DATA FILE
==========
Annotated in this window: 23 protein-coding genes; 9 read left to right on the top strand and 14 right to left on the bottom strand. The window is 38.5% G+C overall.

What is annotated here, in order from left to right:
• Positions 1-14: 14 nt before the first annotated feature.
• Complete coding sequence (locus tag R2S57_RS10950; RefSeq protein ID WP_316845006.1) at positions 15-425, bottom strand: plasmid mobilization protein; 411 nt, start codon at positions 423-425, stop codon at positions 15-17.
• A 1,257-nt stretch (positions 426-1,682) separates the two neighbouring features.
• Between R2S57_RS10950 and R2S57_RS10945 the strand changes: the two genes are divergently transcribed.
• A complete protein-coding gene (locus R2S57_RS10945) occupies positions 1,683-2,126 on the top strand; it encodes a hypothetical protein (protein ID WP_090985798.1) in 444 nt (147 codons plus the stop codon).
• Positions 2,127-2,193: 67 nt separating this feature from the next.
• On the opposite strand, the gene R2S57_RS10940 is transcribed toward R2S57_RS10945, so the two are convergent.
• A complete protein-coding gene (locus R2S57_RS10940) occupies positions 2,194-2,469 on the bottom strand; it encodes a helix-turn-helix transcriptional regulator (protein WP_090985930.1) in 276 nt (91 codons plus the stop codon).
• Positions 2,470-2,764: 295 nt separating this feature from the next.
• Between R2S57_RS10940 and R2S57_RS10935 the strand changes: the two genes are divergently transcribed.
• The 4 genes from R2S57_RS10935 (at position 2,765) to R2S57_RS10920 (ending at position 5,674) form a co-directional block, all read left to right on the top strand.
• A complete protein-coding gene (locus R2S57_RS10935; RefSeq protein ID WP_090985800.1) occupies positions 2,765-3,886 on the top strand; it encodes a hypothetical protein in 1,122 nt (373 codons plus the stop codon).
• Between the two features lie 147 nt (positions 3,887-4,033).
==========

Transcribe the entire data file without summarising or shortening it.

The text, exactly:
Annotated in this window: 23 protein-coding genes; 9 read left to right on the top strand and 14 right to left on the bottom strand. The window is 38.5% G+C overall.

What is annotated here, in order from left to right:
• Positions 1-14: 14 nt before the first annotated feature.
• Complete coding sequence (locus tag R2S57_RS10950; RefSeq protein ID WP_316845006.1) at positions 15-425, bottom strand: plasmid mobilization protein; 411 nt, start codon at positions 423-425, stop codon at positions 15-17.
• A 1,257-nt stretch (positions 426-1,682) separates the two neighbouring features.
• Between R2S57_RS10950 and R2S57_RS10945 the strand changes: the two genes are divergently transcribed.
• A complete protein-coding gene (locus R2S57_RS10945) occupies positions 1,683-2,126 on the top strand; it encodes a hypothetical protein (protein ID WP_090985798.1) in 444 nt (147 codons plus the stop codon).
• Positions 2,127-2,193: 67 nt separating this feature from the next.
• On the opposite strand, the gene R2S57_RS10940 is transcribed toward R2S57_RS10945, so the two are convergent.
• A complete protein-coding gene (locus R2S57_RS10940) occupies positions 2,194-2,469 on the bottom strand; it encodes a helix-turn-helix transcriptional regulator (protein WP_090985930.1) in 276 nt (91 codons plus the stop codon).
• Positions 2,470-2,764: 295 nt separating this feature from the next.
• Between R2S57_RS10940 and R2S57_RS10935 the strand changes: the two genes are divergently transcribed.
• The 4 genes from R2S57_RS10935 (at position 2,765) to R2S57_RS10920 (ending at position 5,674) form a co-directional block, all read left to right on the top strand.
• A complete protein-coding gene (locus R2S57_RS10935; RefSeq protein ID WP_090985800.1) occupies positions 2,765-3,886 on the top strand; it encodes a hypothetical protein in 1,122 nt (373 codons plus the stop codon).
• Between the two features lie 147 nt (positions 3,887-4,033).